The achievements of Atascadero’s founders have not always been appreciated as much as in this year of the centennial and the Rotunda Building’s restoration. Not only did many of Atascadero’s original buildings go unpreserved, but also E.G. Lewis’ far-sighted plan for the community was eviscerated in the 1950s by the 101 freeway. Though the freeway could have been routed east of town, alongside the railroad right-of-way, local merchants coveting road-stop business from freeway travelers prevailed in insisting that the freeway go through the middle of town. So it was that in 1954 the freeway split Atascadero for its entire length, cutting off all east-west streets in the middle, except at seven freeway interchanges where underpasses or overpasses were built. (See Lon Allan’s book, Atascadero: The Vision of One—The Work of Many, at 121-22.)
Superimposing the freeway on the street configuration of Atascadero had the effect of overriding E.G. Lewis’ plan for the community. Not only did the freeway cut off most east-west routes, but in the downtown hub area, where the Lewis plan had concentrated business, social and cultural activities, the elevated highway walled off one side of downtown from the other. The freeway’s presence also caused subsequent development to proceed along lines derived from a plan by Caltrans engineers for a highway, not for a reorganized community.
All these years later, Atascadero appears to many passers-by, visitors and even residents, as less a city than a long string of freeway interchanges with surrounding commercial development. With east-west traffic funneled onto the few streets where Caltrans built freeway interchanges and under- or over-passes, businesses naturally clustered around those intersections. In addition, those in charge of governing Atascadero were content to embrace the freeway reconfiguration and did little to keep E.G. Lewis’ plan for Atascadero alive. Far from trying to concentrate business development in the downtown area built by Atascadero’s founders, they allowed small, suburban-style, residential dwellings to be built around the Rotunda Building in the 1950s. Also, right up to the present, they have actively promoted business development at so-called commercial “nodes” around the freeway interchanges, with little regard for impact on the enterprises in the center of town.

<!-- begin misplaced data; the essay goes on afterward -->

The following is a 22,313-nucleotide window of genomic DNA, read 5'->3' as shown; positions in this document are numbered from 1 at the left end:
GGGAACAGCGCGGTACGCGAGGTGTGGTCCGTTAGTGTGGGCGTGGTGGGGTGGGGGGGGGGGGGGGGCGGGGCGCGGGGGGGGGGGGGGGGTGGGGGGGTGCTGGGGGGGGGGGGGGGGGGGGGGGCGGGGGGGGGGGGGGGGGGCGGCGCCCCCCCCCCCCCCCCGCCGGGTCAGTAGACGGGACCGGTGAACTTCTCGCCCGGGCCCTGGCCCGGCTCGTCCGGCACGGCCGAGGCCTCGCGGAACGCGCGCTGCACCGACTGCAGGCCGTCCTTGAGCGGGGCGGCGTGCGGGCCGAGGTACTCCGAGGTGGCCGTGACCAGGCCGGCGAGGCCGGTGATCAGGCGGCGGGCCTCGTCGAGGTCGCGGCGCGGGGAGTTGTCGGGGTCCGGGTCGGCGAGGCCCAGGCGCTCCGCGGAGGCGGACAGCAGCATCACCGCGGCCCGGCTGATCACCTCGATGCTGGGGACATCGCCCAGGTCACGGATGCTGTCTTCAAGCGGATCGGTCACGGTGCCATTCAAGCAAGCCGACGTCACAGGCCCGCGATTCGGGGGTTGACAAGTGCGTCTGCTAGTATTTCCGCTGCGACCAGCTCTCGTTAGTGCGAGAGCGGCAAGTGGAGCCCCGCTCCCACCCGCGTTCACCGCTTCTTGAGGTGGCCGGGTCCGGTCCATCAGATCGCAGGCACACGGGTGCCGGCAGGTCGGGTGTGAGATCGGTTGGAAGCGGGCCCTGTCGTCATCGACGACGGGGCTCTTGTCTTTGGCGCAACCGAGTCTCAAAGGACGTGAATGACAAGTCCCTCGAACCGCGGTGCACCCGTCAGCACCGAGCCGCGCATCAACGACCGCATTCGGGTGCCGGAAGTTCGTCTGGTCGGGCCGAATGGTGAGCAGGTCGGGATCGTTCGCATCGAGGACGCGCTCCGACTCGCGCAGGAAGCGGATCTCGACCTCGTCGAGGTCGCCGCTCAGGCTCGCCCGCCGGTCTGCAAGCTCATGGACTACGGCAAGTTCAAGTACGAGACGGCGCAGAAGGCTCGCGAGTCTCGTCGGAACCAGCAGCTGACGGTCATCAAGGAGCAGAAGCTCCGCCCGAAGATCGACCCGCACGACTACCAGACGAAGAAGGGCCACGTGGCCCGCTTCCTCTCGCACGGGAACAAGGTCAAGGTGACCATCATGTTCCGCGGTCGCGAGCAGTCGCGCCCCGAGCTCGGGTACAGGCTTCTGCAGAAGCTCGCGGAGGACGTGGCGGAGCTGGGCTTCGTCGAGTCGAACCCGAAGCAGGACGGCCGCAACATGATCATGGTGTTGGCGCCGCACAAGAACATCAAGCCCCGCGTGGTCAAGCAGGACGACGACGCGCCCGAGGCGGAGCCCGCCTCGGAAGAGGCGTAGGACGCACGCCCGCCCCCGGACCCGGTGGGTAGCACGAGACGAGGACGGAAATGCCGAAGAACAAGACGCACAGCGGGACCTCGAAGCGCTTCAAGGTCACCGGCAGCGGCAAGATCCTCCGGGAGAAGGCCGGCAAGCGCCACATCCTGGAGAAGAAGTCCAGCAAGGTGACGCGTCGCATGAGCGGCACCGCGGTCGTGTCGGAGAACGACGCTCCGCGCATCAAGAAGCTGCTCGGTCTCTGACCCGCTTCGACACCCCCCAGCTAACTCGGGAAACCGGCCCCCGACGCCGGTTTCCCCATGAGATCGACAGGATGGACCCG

The operating assumption in Atascadero for decades has evidently been that road-stop business is the community’s lifeblood. Without debating whether that belief was justified in the past, it is no longer realistic to aim so low. With over 28,000 people now residing in Atascadero, along with tens of thousands of others within convenient driving distance, the population base is big enough to support a substantial business district in the center of town. Also, the advent of wine tourism is bringing thousands of tourists to local inland locations like Atascadero, often for several days at a time. A thriving commercial, social and cultural center in downtown Atascadero would be a valued attraction for both residents and visitors alike.
The time is ripe to get back to a plan like the one E.G. Lewis endowed Atascadero with, and to break from the practice of settling for road-stop business and a freeway-centric community. A good first step in that direction would be for the city to stop straining to create yet another freeway commercial node at Santa Barbara Road, 1-˝ miles below the southern end of the already too-elongated, blighted, existing business district. Instead of reinforcing a “string-of-freeway-interchanges” image of Atascadero, and siphoning business opportunities away from other parts of the existing business district, the city should be doing everything possible to encourage downtown development and infill projects in the pock marks of our existing business district.
Atascadero can still be spared the fate of being a mere string of freeway interchanges. The city must do its part by discontinuing its emphasis on developing commercial nodes at freeway interchanges and concentrating on reviving the business district, especially the downtown. Such a change in policy, combined with the existing favorable market conditions and Atascadero’s historic buildings and legacy, might allow the development of a destination downtown that would finally redeem Atascadero from the curse of the freeway.
For the complete article see the 12-27-2013 issue.
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